In a year where the word ‘unprecedented’ has turned into a catchphrase and images of overwhelmed hospital systems and lock-downs have become the norm, as a Territory we are fortunate to have, so far, dodged a bullet.
Thanks to the work of Professor Imogen Mitchell, and her team, ACT health facilities are in a strong position to deal with what might lie ahead.
In early March 2020, Professor Mitchell, Director of the ANU Medical School and Senior Intensive Care Specialist at Canberra Hospital, was hearing reports from colleagues in England about the high number of COVID-19 cases sweeping Italy and other parts of Europe.
“In Italy, where the health system is first class, doctors where saying they were unable to manage the number of patients presenting to intensive care. They were having to make decisions about who could access a ventilator and who couldn’t. An intensive care doctor’s role is to save lives. We never want to be in a position where we can’t provide care because of a lack of equipment,” explains Professor Mitchell.
In preparation for what could have eventuated in Australia, Professor Mitchell was finalising the details of a business continuity plan to lead the ANU Medical School through the crisis. But before she could roll out the plan, she was approached by Canberra Health Services to take up the position of Clinical Director ACT COVID-19 Response.
“In seeing what had been happening around the world, I felt a sense of duty to use my critical care, organisational and leadership skills to help our community,” Professor Mitchell said.
The transition from leading a medical school to clinical directorship was relatively straightforward given Professor Mitchell’s 15 years of experience as the Director of the Intensive Care Unit at the Canberra Hospital. Under her leadership the unit increased greatly in size and quality of care.
However, like many others, leading in a pandemic was unchartered territory. “My greatest challenge was entering a pandemic without knowing quite what to do but leaning heavily on those who could give me advice (military leaders, health leaders and wise mentors - nationally and internationally) and having a small team of hardworking individuals who provided me with up-to-date evidence to ensure our plans were as good as anywhere in the world.”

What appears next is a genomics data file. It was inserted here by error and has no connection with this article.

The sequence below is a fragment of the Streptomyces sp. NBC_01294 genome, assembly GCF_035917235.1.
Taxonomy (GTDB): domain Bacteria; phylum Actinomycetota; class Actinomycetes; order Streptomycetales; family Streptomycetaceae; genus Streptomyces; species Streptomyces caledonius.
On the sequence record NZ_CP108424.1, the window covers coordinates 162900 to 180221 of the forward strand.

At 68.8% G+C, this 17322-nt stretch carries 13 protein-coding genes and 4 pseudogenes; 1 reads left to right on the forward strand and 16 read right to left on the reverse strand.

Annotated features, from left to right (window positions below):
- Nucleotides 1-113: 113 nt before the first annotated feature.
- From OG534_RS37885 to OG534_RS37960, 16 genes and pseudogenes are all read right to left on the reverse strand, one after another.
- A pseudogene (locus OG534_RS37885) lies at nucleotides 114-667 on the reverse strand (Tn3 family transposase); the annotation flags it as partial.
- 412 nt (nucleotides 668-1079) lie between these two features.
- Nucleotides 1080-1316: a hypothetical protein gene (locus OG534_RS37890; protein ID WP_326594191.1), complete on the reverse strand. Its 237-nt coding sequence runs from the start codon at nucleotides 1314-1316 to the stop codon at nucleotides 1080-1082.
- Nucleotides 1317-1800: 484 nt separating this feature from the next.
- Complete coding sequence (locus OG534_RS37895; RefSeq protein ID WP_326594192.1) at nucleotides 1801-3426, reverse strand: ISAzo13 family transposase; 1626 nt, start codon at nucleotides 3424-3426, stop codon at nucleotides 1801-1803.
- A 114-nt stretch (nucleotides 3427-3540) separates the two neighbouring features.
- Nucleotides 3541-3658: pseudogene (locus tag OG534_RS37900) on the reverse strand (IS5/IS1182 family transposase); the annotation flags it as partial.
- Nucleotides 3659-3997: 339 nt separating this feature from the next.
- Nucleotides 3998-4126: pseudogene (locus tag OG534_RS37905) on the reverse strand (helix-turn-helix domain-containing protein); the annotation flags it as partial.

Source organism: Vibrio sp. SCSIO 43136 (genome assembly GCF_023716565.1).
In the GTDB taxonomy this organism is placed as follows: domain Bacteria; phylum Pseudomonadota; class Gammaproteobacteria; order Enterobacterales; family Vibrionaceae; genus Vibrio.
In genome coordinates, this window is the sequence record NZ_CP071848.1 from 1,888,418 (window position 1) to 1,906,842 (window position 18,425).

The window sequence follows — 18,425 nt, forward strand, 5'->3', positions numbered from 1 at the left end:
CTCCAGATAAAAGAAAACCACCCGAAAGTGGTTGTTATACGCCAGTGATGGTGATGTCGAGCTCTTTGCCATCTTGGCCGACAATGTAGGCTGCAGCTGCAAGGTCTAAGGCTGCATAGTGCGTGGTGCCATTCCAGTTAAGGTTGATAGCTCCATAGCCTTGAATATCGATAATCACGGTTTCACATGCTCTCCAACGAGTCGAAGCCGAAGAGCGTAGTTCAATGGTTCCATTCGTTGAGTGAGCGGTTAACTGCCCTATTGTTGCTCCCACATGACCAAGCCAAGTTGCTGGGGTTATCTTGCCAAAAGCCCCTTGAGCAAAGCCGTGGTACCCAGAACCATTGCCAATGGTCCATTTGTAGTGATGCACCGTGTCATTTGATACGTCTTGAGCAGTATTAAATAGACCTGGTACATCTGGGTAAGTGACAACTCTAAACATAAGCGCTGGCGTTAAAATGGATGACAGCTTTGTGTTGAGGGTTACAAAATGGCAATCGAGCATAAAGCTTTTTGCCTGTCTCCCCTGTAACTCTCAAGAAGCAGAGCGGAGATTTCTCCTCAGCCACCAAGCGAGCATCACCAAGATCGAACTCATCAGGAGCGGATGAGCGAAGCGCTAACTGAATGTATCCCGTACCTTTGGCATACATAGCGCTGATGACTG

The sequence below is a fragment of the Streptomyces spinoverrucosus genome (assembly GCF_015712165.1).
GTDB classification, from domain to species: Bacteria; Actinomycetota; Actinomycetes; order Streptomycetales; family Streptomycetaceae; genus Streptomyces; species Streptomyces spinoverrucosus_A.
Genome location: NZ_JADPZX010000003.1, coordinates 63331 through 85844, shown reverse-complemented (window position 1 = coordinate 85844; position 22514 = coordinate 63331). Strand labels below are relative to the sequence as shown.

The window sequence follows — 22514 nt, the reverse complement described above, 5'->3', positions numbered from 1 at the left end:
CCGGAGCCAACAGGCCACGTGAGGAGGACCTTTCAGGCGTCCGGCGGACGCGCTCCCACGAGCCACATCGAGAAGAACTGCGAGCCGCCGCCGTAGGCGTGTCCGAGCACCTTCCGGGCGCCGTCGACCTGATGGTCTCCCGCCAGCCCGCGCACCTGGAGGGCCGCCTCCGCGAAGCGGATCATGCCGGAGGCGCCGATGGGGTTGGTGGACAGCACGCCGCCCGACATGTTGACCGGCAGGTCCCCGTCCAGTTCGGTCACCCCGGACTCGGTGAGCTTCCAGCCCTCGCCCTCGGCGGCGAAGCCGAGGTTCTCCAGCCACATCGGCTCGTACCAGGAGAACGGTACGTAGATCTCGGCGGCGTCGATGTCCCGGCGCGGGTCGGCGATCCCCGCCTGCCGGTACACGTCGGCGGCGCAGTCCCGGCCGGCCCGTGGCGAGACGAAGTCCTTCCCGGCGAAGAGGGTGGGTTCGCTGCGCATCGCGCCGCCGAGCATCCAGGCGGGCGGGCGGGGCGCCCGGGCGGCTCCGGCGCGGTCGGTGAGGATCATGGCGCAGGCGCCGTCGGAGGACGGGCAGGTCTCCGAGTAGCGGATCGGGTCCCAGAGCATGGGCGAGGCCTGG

Her willingness to listen and learn in the early days of the pandemic, and rely on the evidence, has made her an instrumental player in ensuring the ongoing safety of ACT residents and more recently elderly residents in residential aged care facilities.
The role has seen Professor Mitchell supply clinical oversight to the comprehensive plans for all the ACT health facilities to effectively respond to the pandemic, provide evidence-based guidance to the Deputy Health Controller of the Clinical Health Emergency Coordination Unit, and lead the development of the Territory-wide Framework for Ethical Decision making. The Framework provides the triage process for intensive care in the event the demand exceeds the supply. It’s an area Professor Mitchell hopes no doctor needs to consider but worst case scenarios need to be addressed.
Impressively, Professor Mitchell is also leading the COVID-19 Safety Assessment of all the Residential Aged Care Homes in the ACT by establishing 5 assessment teams, developing a tool to review the Residential Aged Care Facilities and engaging all 29 Residential Aged Care Facilities into the process. Professor Mitchell has had excellent engagement from the aged care facilities and collectively they are strengthening the response to keep our elderly citizens safe.
“In returning to be a front line clinician recently, I am reminded of the privilege I have of being a doctor - the trust that patients and families put in you and the exceptional team members I work with. I have the added privilege of medicine creating all sorts of opportunities, which I would never have envisaged. I’m also fortunate to have the supports to allow me to explore my opportunities.”